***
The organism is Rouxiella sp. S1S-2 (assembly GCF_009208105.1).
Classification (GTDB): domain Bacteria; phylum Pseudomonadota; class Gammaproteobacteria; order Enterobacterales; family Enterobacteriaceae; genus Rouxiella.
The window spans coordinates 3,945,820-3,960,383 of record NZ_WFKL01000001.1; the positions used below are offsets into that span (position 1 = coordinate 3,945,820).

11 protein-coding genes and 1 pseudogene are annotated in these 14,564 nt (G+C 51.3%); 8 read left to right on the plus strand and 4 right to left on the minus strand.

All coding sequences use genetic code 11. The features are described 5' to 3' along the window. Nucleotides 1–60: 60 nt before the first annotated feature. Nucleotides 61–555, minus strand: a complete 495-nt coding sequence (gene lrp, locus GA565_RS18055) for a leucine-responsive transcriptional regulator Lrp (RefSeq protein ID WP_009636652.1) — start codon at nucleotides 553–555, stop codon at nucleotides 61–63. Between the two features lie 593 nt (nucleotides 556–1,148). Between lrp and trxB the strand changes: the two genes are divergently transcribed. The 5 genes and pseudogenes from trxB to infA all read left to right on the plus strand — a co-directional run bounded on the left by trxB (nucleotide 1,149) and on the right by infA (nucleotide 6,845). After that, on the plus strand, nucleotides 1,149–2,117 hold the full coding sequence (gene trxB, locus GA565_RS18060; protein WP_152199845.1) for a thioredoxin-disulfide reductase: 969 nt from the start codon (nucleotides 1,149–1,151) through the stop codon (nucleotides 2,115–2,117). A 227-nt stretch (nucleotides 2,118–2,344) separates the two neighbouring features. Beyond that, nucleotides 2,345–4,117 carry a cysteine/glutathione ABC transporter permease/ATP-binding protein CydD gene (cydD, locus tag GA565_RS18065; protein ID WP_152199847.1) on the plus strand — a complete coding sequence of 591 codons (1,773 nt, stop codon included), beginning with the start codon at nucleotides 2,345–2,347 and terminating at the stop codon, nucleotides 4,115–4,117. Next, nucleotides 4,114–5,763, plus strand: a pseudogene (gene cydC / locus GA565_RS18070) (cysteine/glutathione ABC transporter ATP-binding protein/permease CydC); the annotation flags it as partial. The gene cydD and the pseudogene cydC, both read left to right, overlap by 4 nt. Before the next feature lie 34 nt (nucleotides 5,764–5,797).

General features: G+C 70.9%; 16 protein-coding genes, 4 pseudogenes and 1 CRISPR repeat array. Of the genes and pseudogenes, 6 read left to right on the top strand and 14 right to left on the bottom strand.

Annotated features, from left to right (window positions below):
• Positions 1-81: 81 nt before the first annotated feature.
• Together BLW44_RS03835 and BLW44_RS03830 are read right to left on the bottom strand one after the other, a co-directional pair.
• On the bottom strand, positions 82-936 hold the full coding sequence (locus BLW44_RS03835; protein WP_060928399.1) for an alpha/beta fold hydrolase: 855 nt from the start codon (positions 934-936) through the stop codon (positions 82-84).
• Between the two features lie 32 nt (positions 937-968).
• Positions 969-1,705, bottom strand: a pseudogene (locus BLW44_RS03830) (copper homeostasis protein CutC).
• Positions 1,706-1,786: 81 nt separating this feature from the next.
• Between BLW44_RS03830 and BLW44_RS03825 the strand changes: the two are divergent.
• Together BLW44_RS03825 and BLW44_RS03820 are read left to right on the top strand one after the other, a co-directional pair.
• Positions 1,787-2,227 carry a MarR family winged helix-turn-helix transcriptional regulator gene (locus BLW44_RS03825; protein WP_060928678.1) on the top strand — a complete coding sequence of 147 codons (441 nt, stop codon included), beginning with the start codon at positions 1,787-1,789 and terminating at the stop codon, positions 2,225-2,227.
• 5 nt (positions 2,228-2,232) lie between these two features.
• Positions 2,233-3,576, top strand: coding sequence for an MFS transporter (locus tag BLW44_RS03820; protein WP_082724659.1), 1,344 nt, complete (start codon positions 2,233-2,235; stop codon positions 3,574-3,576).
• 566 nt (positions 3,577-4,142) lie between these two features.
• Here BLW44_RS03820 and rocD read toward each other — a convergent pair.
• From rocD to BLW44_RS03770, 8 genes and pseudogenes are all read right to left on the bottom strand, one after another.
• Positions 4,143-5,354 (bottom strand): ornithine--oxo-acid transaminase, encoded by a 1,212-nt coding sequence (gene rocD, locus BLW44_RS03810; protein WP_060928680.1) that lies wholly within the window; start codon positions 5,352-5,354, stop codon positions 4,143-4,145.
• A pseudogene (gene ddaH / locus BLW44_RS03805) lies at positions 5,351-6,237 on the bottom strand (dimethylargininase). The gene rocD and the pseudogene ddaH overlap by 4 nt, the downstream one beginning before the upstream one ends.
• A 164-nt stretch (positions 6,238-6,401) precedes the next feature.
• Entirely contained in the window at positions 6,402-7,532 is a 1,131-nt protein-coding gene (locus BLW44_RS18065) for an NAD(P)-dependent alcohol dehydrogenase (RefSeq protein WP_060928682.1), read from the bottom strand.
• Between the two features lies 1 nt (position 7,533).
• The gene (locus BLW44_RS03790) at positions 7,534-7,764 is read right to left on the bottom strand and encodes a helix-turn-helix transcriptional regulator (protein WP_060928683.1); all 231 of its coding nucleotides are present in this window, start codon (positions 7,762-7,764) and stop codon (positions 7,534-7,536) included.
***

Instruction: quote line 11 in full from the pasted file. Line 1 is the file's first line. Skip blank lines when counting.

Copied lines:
• Between the two features lie 32 nt (positions 937-968).